ABC's Ross Continues Pattern of Slamming 2008 GOP Candidates

ABC investigative reporter Brian Ross on Wednesday continued his habit of offering up critical takes on Republican front-runners and ignoring Democratic scandals. So far this year, the correspondent has featured four hard-hitting segments on GOP candidates and only one on a Democrat.

During a piece on "Good Morning America," Ross investigated a developing story of whether then-Arkansas Governor Mike Huckabee used his influence to secure the release of a convicted rapist who went on murder two women. The story has received major play on the left-wing blog site Huffington Post, a point Ross mentioned, but he left out any attribution of the web page's very liberal leanings.

So far in 2007, according to a Nexis search, "Brian Ross Investigates" has looked into Fred Thompson twice and once for Huckabee, Rudy Giuliani and Hillary Clinton. In other words, four tough queries on 2008 Republicans and only one for a Democrat. He has, for instance, done no stories on Clinton's hiring of document thief Sandy Berger.

Ross opened the segment with what has become a trademark, a sneering, sarcastic tone that is common for his reports on Republicans. Raising the issue of hypocrisy, he began, "Mike Huckabee has told Republicans he's tough on crime, not afraid to order the death penalty as governor of Arkansas." Ross then recounted details of the case that would question this concept.  

On October 9, 2007, the day of Fred Thompson's first presidential debate, Ross used the same over-the-top tone to attack Thompson for his work 34 years ago on the Watergate hearings. He asserted, "...A much different, less valiant picture of Thompson emerges from listening to the White House audiotapes made at the time as President Nixon plotted strategy with his aides in the Oval Office."

On November 5, 2007, for ABC's "World News," Ross looked into the criminal past of a Thompson advisor. The journalist took this snide swipe at the former senator's relationship with the man, Phil Martin, and how Thompson has been "traveling in style":

Fred Thompson has been traveling in style during this campaign on a Cessna Citation Five private jet, owned by close adviser and long-time friend Phil Martin, the tall man in the gray jacket.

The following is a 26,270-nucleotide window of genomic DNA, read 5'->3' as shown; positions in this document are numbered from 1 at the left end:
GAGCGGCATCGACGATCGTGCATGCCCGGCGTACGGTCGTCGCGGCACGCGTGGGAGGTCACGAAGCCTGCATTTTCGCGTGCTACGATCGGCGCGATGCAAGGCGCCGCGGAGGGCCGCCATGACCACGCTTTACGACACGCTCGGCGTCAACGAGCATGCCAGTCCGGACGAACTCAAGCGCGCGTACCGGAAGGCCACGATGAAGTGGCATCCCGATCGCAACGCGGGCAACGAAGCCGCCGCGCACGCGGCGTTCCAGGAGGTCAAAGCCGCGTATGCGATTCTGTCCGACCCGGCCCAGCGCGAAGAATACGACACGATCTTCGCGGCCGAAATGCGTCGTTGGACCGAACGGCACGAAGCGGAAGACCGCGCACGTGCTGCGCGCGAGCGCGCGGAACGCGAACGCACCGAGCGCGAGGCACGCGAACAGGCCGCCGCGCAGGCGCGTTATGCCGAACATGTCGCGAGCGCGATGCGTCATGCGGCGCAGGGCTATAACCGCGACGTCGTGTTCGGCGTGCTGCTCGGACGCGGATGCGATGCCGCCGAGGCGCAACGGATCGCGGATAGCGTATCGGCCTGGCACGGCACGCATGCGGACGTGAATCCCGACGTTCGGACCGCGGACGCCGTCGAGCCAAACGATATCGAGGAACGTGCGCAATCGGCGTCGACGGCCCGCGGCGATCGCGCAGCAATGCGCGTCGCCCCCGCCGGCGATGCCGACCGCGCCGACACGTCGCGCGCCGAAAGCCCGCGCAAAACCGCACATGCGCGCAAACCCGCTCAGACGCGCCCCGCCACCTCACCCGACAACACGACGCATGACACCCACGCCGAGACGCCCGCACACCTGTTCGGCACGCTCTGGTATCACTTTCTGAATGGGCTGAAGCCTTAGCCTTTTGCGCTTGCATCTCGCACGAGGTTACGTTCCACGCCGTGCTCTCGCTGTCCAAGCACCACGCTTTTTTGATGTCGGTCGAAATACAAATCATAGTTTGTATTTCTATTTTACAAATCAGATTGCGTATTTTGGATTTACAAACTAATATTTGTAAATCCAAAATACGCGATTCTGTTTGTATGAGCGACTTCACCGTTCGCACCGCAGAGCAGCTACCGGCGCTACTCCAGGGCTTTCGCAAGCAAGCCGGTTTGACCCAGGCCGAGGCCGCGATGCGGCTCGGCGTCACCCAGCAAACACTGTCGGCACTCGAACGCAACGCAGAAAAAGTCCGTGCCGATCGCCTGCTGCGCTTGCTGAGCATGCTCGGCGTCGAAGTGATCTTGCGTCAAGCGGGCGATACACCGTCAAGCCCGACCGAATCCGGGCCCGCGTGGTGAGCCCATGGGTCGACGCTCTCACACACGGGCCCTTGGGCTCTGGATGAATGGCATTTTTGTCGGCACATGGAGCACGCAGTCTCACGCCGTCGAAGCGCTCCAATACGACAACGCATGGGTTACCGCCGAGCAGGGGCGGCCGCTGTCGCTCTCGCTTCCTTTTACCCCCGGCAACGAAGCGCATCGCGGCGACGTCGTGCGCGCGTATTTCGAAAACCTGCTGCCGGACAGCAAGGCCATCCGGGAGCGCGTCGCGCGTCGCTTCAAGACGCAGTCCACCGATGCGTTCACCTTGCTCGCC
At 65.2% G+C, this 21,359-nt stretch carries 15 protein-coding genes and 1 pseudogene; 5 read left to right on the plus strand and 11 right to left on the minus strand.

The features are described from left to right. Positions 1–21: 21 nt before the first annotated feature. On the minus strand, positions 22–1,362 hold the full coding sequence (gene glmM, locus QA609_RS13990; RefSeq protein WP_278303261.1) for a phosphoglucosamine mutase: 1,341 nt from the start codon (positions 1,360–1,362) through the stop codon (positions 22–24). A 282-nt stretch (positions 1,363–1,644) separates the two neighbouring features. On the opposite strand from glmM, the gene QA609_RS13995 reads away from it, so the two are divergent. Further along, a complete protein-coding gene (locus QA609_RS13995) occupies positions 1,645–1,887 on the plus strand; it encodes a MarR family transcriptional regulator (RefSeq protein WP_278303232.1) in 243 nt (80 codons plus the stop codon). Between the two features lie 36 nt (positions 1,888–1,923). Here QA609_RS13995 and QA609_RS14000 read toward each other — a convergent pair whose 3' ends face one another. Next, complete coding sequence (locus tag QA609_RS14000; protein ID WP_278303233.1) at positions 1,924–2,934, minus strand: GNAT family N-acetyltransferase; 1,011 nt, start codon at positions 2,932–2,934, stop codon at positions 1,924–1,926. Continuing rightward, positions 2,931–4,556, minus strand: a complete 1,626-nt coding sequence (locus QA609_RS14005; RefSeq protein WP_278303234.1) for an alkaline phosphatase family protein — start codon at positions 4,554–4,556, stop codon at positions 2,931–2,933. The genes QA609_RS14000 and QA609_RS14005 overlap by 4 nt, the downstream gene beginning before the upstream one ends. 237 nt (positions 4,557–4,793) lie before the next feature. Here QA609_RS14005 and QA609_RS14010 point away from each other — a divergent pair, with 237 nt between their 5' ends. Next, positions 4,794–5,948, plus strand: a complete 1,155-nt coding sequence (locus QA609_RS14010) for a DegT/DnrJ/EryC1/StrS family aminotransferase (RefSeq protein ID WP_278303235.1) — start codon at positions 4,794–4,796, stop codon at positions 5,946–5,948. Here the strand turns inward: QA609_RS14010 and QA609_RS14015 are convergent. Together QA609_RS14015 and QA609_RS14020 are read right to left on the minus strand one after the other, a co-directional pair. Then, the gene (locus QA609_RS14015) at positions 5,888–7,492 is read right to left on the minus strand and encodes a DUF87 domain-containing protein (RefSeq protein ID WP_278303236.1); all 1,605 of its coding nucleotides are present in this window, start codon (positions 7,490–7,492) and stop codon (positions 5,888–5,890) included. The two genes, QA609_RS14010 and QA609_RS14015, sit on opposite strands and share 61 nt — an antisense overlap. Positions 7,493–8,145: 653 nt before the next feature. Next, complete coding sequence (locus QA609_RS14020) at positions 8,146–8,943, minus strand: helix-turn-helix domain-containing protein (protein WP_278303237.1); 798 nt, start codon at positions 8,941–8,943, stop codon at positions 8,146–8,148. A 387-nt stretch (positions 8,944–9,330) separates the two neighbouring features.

For an October 23 story on Rudy Giuliani and his connection to an alleged pedophile priest, GMA co-host Diane Sawyer introduced a Ross piece by noting that the former mayor has been "dogged by questions about his past," The investigative reporter then noted that some of the accusers want to know "why Giuliani is defending and protecting" the man accused of sexually abusing teenage boys.

In comparison, Ross's lone investigative look into a Democrat, Senator Hillary Clinton and her relationship to fugitive liberal fund-raiser Norman Hsu, contained little flowery language. At the conclusion of the August 31, 2007 "World News" piece, however, he did note that Barack Obama also received money from Hsu and that "as the candidates shake the trees for money, there will no doubt be even more bad apples to fall before the campaign is over." But that seems to condemn everyone and, in general, Ross mostly stuck to reporting the facts of the case and certainly never suggested that "a much different, less valiant picture" of Clinton was emerging.

National Review is reporting that some of the information in the Huffington Post piece has come under fire.

A transcript of the segment, which aired at 7:13am on December 5, follows:

7am tease

DIANE SAWYER: And the hot candidate in the spotlight. What did former Governor Huckabee do that has a grieving family saying they paid the price? A Brian Ross investigation.

7:13am